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Editor's Note: In an effort to keep Quirk E. Cat from napping at his desk, we have assigned him to Advice Column duty. We apologize in advance.

 

Dear Quirk E. Cat,

I find myself faced with a terrifying dilemma. Now that my children have moved out of the house, my husband and I are considering downsizing to a condo, apartment, or even – and I can picture your reaction as I type this – a tiny house.

Our problem is this: when my husband and I moved into the house 40 years ago, we brought our own libraries with us. When we had children, we instilled in them a love of reading and their book collections grew, evolving with age. But if we move, we can’t take all our books with us. There simply isn’t enough room. We’re grandparents now and we’d hate to get rid of books our children loved when they were younger. But also can’t get rid of everything on our own bookshelves. Scanning the stacks, I find the book I was reading when my husband proposed, when we found out I was pregnant, when my own parents died. These pages hold so many memories – memories too difficult to let go of. So I ask you, my feline friend: How do we downsize? What do we do with all this weight holding us back from our new home?

Sincerely,

Librarian for Two

 

Dear Librarian for Two,

That is quite a tough nut to crack – and on my first ever advice column! Here’s what I think you should do: You say you have a lot of books. Like a ton of books. And they’re more memories than anything, right? It’s not like you’re going through and rereading every single book each year. So! What you should do is build your new home out of the books from your current home. It’ll definitely be cozier than a condo and what do you really need your home to have? Just a nice patch of sun, somewhere to put the litter box, and a little space for your food dish, right? You can easily build that out of the books you have. No problem.

Hang on my boss just stopped by my desk.

 

 

Okay. So my editor just reminded me that I’m writing an advice column for humans. Didn’t realize that’s what I was signing up for. In that case, I’ll rephrase my answer. You don’t have to get rid of all your books. When you choose your new home, look for a living room that can handle a bookcase along one of the walls. And then reserve that bookcase for your most memorable tomes. The books that give you that visceral reaction you wrote about. I promise that not every book in your house will give you that feeling.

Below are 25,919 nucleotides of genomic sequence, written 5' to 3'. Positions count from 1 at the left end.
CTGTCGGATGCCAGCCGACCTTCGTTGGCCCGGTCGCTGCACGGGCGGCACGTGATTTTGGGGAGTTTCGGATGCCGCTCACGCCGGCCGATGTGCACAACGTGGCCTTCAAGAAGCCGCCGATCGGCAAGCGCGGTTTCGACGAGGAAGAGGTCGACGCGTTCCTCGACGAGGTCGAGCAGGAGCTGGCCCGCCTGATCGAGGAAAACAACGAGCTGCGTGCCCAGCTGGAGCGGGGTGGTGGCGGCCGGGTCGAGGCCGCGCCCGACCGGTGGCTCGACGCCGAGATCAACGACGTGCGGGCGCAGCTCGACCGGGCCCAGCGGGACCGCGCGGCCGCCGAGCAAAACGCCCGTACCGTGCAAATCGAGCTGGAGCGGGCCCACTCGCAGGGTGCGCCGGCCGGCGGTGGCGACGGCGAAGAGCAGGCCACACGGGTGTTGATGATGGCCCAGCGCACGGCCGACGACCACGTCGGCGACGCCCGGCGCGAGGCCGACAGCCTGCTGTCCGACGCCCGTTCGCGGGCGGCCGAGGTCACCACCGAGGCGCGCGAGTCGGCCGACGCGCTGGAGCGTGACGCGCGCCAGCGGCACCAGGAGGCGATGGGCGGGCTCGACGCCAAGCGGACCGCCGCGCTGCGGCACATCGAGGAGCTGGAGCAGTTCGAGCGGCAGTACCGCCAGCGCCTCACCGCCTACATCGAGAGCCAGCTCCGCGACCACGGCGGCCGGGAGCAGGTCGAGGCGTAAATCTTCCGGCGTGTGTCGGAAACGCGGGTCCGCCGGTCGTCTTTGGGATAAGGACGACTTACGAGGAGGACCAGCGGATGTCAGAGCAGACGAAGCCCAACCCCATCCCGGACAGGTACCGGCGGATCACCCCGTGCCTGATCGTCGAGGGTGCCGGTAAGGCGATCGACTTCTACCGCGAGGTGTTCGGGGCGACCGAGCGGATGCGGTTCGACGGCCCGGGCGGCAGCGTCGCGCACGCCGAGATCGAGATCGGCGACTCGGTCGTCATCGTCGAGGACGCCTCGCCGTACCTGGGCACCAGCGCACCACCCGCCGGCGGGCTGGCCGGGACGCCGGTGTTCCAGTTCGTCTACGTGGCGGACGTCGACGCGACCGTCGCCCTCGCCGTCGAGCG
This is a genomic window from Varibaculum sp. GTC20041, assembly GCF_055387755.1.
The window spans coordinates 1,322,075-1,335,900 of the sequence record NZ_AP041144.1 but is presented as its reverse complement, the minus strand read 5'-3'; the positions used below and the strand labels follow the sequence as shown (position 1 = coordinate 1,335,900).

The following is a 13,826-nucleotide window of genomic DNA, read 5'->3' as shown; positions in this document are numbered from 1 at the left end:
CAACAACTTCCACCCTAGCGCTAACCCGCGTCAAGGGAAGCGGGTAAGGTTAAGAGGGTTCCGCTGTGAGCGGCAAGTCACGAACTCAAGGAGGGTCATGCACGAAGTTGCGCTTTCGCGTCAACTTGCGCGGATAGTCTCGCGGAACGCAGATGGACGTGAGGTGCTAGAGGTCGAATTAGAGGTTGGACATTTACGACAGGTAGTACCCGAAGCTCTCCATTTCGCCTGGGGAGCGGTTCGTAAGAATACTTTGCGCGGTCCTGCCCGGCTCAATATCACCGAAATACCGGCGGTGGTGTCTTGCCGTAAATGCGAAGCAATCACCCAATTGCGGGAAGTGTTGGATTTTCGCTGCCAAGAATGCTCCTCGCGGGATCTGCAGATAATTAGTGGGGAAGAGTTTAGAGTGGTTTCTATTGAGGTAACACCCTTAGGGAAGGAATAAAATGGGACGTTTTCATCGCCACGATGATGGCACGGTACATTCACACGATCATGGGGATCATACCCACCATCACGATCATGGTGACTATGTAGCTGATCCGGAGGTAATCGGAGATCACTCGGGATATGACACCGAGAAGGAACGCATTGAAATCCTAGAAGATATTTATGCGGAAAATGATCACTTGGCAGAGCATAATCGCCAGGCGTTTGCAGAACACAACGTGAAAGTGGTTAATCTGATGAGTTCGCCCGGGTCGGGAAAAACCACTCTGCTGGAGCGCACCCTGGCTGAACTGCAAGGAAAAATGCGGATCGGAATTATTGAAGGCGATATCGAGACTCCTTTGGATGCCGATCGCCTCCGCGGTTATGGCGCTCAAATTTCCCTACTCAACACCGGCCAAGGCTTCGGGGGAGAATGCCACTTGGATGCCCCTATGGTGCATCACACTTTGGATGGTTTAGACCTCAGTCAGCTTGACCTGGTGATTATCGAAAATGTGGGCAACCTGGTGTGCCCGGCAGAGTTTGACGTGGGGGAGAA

There will be books you don’t remember reading, books you never got around to reading, and books you just plain didn’t like. Those are the books you should be getting rid of. It’s up to you what you do with those books, but I recommend donating them to either your local Friends of the Library chapter or a non-profit that places books in prisons. (My personal favorite is Books Through Bars, an organization based in Philadelphia where I live.) Let's support litter-acy!

As for the books you’re hanging onto for your grandchildren, invite your kids and your grandkids over to take those off your hands. If your grandkids are the right age for it, you can even turn this into a fun little book sale in your living room where each book costs a hug and a kiss. It’ll give you an opportunity to create new memories with those books you’ve loved for years.

Wherever you decide to move – be it apartment, condo, or tiny house – please make sure to save me a corner to nap in. You can count on me stopping by whenever is most inconvenient for you.

Trust me. Everything's going to work out purrrrrfectly.

Sincerely,

Quirk E. Cat


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Quirk E. Cat

Quirk E. Cat is Quirk Books’ resident advice columnist. In his spare time, Mr. Cat enjoys scratching at sofas, batting at yarn balls, and generally ignoring humans. Except for Danielle Mohlman. He currently resides in the Quirk E. Newsletter.